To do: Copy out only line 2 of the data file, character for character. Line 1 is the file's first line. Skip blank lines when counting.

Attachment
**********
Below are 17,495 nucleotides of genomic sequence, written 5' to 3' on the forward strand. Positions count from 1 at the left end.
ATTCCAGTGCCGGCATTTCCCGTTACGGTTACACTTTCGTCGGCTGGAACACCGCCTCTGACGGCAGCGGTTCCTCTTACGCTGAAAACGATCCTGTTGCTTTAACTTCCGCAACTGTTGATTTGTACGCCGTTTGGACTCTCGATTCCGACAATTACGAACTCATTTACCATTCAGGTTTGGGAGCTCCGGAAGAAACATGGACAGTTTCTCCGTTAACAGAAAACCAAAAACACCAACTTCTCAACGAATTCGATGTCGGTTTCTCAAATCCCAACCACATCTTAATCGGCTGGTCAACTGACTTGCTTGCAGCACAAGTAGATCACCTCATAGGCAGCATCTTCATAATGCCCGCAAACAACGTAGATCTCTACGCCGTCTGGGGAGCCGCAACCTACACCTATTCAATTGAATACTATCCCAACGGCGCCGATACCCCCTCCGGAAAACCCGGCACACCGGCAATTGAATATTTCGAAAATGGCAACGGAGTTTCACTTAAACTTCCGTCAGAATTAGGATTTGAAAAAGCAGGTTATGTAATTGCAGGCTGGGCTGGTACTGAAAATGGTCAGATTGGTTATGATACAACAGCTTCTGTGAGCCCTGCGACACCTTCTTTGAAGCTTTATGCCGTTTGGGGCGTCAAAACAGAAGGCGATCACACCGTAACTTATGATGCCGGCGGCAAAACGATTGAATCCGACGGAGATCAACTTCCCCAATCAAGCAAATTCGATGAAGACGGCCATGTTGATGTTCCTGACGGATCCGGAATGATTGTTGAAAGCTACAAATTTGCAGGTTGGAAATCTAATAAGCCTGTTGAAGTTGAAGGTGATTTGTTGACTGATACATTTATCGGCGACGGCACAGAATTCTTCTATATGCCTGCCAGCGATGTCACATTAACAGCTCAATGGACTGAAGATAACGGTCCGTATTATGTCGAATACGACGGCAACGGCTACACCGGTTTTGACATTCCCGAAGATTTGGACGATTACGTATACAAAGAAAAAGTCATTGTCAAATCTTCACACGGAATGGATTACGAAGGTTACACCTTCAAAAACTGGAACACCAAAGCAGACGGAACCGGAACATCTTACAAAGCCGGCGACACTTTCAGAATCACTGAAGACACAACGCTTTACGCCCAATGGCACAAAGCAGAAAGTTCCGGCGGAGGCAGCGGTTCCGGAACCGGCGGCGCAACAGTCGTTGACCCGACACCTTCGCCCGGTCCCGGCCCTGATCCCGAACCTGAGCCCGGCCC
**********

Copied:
ATTCCAGTGCCGGCATTTCCCGTTACGGTTACACTTTCGTCGGCTGGAACACCGCCTCTGACGGCAGCGGTTCCTCTTACGCTGAAAACGATCCTGTTGCTTTAACTTCCGCAACTGTTGATTTGTACGCCGTTTGGACTCTCGATTCCGACAATTACGAACTCATTTACCATTCAGGTTTGGGAGCTCCGGAAGAAACATGGACAGTTTCTCCGTTAACAGAAAACCAAAAACACCAACTTCTCAACGAATTCGATGTCGGTTTCTCAAATCCCAACCACATCTTAATCGGCTGGTCAACTGACTTGCTTGCAGCACAAGTAGATCACCTCATAGGCAGCATCTTCATAATGCCCGCAAACAACGTAGATCTCTACGCCGTCTGGGGAGCCGCAACCTACACCTATTCAATTGAATACTATCCCAACGGCGCCGATACCCCCTCCGGAAAACCCGGCACACCGGCAATTGAATATTTCGAAAATGGCAACGGAGTTTCACTTAAACTTCCGTCAGAATTAGGATTTGAAAAAGCAGGTTATGTAATTGCAGGCTGGGCTGGTACTGAAAATGGTCAGATTGGTTATGATACAACAGCTTCTGTGAGCCCTGCGACACCTTCTTTGAAGCTTTATGCCGTTTGGGGCGTCAAAACAGAAGGCGATCACACCGTAACTTATGATGCCGGCGGCAAAACGATTGAATCCGACGGAGATCAACTTCCCCAATCAAGCAAATTCGATGAAGACGGCCATGTTGATGTTCCTGACGGATCCGGAATGATTGTTGAAAGCTACAAATTTGCAGGTTGGAAATCTAATAAGCCTGTTGAAGTTGAAGGTGATTTGTTGACTGATACATTTATCGGCGACGGCACAGAATTCTTCTATATGCCTGCCAGCGATGTCACATTAACAGCTCAATGGACTGAAGATAACGGTCCGTATTATGTCGAATACGACGGCAACGGCTACACCGGTTTTGACATTCCCGAAGATTTGGACGATTACGTATACAAAGAAAAAGTCATTGTCAAATCTTCACACGGAATGGATTACGAAGGTTACACCTTCAAAAACTGGAACACCAAAGCAGACGGAACCGGAACATCTTACAAAGCCGGCGACACTTTCAGAATCACTGAAGACACAACGCTTTACGCCCAATGGCACAAAGCAGAAAGTTCCGGCGGAGGCAGCGGTTCCGGAACCGGCGGCGCAACAGTCGTTGACCCGACACCTTCGCCCGGTCCCGGCCCTGATCCCGAACCTGAGCCCGGCCC